No, not that one: Facebook.
My pal and colleague, Kim Middleton, blogged on the topic and I thought well, I ought to try it. It is (or was) an academic networking site, so perhaps it would be useful in that way.
HA HA HA!
Blogging seems to some folks a kind of time suck, but it's not a patch on Facebook. The latter seems all about the constant connection, because the default is not only to record everything you do, but everything your friends do, too. Yes, of course you can ignore them, which I do for the most part (sorry to everyone who invited me to become a slayer, partake of movie trivia, or share what I'm reading).
At least it's not as unremittingly ugly as MySpace.
It's simple enough that anyone can figure it out; in fact it's probably easier for someone who knows very little about how the web works. The content doesn't have to be self-generated like a blog. Blogging is great for people like me who never run out of things to write; it's less useful for people who prefer interacting with others more.
However, that's also one of the things that gives me pause: that interaction. Do I want my professional and personal lives overlapping that much? I have a professional website and a personal one. I originally envisioned Facebook as a part of my professional life, but as friends link up and interact that boundary gets more and more porous. Not sure how I feel about that. I have chosen to make my profile available but to hide certain parts from casual viewers (i.e. non-friends in the Facebook universe). Do I really want all my students to know me 'personally'? Not really. But is it avoidable in the interconnected world of the intarwub? Probably not.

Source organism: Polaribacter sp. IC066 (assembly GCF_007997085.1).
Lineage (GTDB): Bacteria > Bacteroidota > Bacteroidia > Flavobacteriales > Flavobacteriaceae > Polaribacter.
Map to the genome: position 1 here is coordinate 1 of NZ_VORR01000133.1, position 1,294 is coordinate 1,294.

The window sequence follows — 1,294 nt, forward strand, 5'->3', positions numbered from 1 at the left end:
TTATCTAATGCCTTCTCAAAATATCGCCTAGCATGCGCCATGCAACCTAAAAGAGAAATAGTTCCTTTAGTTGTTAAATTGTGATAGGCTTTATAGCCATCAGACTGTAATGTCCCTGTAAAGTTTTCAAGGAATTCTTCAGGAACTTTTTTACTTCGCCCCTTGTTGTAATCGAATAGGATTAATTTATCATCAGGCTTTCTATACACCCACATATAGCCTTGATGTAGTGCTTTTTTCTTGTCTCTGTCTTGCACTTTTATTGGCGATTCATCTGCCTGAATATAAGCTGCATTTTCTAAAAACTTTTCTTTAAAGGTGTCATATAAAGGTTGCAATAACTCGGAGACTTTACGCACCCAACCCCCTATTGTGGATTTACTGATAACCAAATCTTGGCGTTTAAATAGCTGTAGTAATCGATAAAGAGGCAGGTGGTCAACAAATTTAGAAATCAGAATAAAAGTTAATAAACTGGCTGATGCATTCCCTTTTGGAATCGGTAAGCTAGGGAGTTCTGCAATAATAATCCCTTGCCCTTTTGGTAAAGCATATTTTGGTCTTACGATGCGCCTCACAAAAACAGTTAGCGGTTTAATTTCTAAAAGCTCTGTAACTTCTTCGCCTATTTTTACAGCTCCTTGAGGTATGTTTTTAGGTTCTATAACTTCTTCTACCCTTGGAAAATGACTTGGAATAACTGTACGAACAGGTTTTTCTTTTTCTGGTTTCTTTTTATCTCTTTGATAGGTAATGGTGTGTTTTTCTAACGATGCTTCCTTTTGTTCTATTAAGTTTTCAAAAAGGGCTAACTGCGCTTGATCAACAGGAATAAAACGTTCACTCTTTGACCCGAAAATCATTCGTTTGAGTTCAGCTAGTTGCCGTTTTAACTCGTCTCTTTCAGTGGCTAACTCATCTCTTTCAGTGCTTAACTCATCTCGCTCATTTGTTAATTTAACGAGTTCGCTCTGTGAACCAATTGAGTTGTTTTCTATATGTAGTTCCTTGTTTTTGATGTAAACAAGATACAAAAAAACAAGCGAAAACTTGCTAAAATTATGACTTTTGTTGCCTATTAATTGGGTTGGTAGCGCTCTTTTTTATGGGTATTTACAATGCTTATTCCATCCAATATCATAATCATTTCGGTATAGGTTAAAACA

Not that this connectivity is a bad thing; I treasure the multitude of friends that I have gained from the web, some of whom are very close to me now and all of whom add so much to my life. Besides, I like being able to have a conversation about canned laughter with Graham Linehan or watching an old video I have longed to see for years. That wouldn't be possible without the 'net.
But I am still wrestling with the issues involved and probably will for a while. We all will be, I suspect. The weight of information is the best protection -- you have to go out and find information for the most part and this will only increase as we approach full steam.
My experience has been that the web is wonderful on the whole: without it I wouldn't be heading to WAMC Monday morning to tape a piece on yuletide celebrations in Anglo-Saxon England.